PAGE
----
All of the colors shown below in the section shades of azure are referenced as having a hue between 195 and 225 degrees, with the exception of the very pale X11 web color azure – RGB (240, 255, 255) – which, with a hue of 180 degrees, is a tone of cyan, but follows the artistic meaning of azure as sky blue.

In nature Edit

  • Azure bluet (Enallagma aspersum), damselfly found in North America
  • Azure damselfly (Coenagrion puella), damselfly found in Europe
  • Azure hawker (Aeshna caerulea), dragonfly in the family Aeshnidae

In culture Edit

  • Côte d'Azur ("Azure Coast") is a name commonly used for the French Riviera, part of France's southeastern coast on the Mediterranean.
  • In Chinese mythology, the Azure Dragon is one of the Four Symbols of the Chinese constellations. It is sometimes called the Azure Dragon of the East (traditional Chinese: 東方青龍; simplified Chinese: 东方青龙; pinyin: Dōngfāng Qīnglóng). Known as Seiryū (青竜) in Japan and Cheongryong (청룡青龍) in Korea, it represents the east and the spring season.
  • Savoy azure (azzurro Savoia) is a traditional national color for Italy, taken from the traditional colors of the House of Savoy, the ruling house of the Kingdom of Piedmont-Sardinia that established the first modern united Italian state. The association between azure and Italian nationalism led in the Italy national football team donning azure jerseys, giving them the nickname, the Azzurri ("the Azures"). It is also the color of the Italian state police (Polizia di Stato).
  • Ken Nordine's 1966 album Colors features the song "Azures".
  • The flag of Russia from 1991 to 1993 used azure.

Astronomy Edit

The true color of the exoplanet HD 189733b determined by astronomers is azure blue.[13]

See also Edit

References Edit

  1. ^ On colour plate 33 (page 89) of the 1930 book A Dictionary of Color by Maerz and Paul, the colours on the right side of colour plate 33 from top to bottom represent the most highly saturated colours on the color wheel from cyan to azure, and the colours on the bottom of colour plate 33 from right to left represent the most highly saturated colours on the colour wheel from azure to blue. The colour sample that represents azure is colour sample L12 on Plate 33 on Page 89. See reference to Azure on Page 190 in the index. See also discussion of the color azure, Page 149.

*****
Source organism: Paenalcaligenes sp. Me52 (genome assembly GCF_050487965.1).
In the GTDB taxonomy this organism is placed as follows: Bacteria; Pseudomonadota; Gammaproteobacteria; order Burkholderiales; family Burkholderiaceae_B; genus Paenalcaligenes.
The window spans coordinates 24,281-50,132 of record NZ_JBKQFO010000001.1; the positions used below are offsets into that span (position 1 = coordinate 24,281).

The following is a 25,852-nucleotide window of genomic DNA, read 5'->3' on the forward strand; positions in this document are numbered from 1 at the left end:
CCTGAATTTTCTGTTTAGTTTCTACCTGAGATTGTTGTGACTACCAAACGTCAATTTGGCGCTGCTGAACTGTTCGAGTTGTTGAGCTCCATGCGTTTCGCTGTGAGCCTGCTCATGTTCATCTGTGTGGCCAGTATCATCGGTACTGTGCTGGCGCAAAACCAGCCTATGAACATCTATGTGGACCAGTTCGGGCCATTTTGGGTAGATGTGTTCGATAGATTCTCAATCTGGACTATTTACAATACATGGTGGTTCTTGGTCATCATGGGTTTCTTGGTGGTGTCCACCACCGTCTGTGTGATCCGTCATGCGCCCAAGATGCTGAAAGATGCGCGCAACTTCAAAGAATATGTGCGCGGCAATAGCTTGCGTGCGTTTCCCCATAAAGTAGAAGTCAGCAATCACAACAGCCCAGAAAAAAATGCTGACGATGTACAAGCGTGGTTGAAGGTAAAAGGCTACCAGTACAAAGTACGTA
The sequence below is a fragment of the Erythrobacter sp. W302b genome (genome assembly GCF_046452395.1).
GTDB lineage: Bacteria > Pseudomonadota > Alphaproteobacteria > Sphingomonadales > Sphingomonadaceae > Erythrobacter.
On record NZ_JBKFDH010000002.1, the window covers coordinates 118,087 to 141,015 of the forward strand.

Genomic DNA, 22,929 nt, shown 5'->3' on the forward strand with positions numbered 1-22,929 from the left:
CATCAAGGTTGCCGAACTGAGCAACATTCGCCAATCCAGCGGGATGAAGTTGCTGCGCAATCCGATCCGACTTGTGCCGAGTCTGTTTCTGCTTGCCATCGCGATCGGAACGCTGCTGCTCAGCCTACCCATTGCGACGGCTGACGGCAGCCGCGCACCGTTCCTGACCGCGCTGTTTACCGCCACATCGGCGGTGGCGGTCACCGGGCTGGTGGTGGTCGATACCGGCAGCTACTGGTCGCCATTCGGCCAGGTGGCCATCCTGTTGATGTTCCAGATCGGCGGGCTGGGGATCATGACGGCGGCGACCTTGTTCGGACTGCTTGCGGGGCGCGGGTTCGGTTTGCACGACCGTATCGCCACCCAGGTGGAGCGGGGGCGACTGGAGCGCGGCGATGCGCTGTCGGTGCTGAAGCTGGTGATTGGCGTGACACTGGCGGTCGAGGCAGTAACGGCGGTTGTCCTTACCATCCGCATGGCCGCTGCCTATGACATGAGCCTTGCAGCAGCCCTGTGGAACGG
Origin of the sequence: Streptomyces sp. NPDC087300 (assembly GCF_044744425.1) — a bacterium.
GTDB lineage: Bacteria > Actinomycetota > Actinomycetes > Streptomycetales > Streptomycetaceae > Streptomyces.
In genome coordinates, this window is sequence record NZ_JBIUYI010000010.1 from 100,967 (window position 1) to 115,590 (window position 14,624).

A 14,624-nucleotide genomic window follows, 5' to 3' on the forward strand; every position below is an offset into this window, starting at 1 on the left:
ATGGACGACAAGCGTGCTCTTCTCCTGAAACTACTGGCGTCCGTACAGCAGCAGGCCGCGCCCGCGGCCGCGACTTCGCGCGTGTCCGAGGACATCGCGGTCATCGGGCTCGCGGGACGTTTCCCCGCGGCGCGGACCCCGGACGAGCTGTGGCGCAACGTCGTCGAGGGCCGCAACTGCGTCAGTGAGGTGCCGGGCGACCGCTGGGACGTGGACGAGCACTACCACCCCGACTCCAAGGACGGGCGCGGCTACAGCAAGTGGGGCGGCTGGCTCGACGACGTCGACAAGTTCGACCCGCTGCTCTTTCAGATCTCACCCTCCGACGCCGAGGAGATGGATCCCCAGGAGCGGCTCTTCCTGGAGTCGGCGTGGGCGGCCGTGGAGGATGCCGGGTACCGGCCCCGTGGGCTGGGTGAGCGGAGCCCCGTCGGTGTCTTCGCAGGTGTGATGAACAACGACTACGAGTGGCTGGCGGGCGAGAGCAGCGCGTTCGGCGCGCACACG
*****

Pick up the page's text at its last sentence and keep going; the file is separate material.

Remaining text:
2. ^ Wells, John C. (2008). Longman Pronunciation Dictionary (3rd ed.). Longman. ISBN 978-1-4058-8118-0.
  3. ^ Jones, Daniel (2011). Roach, Peter; Setter, Jane; Esling, John (eds.). Cambridge English Pronouncing Dictionary (18th ed.). Cambridge University Press. ISBN 978-0-521-15255-6.
  4. ^ a b "azure". Lexico UK English Dictionary. Oxford University Press. Archived from the original on 4 February 2020.
  5. ^ "azure". Merriam-Webster Dictionary. Retrieved 4 January 2019.
  6. ^ Oxford English Dictionary
  7. ^ Senning, Alexander (2007). "lapis lazuli (lazurite)". Elsevier's Dictionary of Chemoetymology. Amsterdam: Elsevier. p. 224. ISBN 978-0-444-52239-9.
  8. ^ Weekley, Ernest (1967). "azure". An Etymological Dictionary of Modern English. New York: Dover Publications. p. 97.
  9. ^ "azure, n. and adj". Oxford English Dictionary. OUP. Retrieved 21 April 2011.
  10. ^ Chaucer, Geoffrey. "The Project Gutenberg EBook of Troilus and Criseyde". Troilus and Criseyde. Project Gutenberg. Retrieved 21 April 2011.
  11. ^ Maerz and Paul A Dictionary of Color New York:1930 McGraw-Hill Page 190. Also Azure @ Also Azur @ (in french).
  12. ^ Gabrielli, Aldo. "Grande Dizionario Italiano". Retrieved 9 July 2011.
  13. ^ "Blue and bizarre".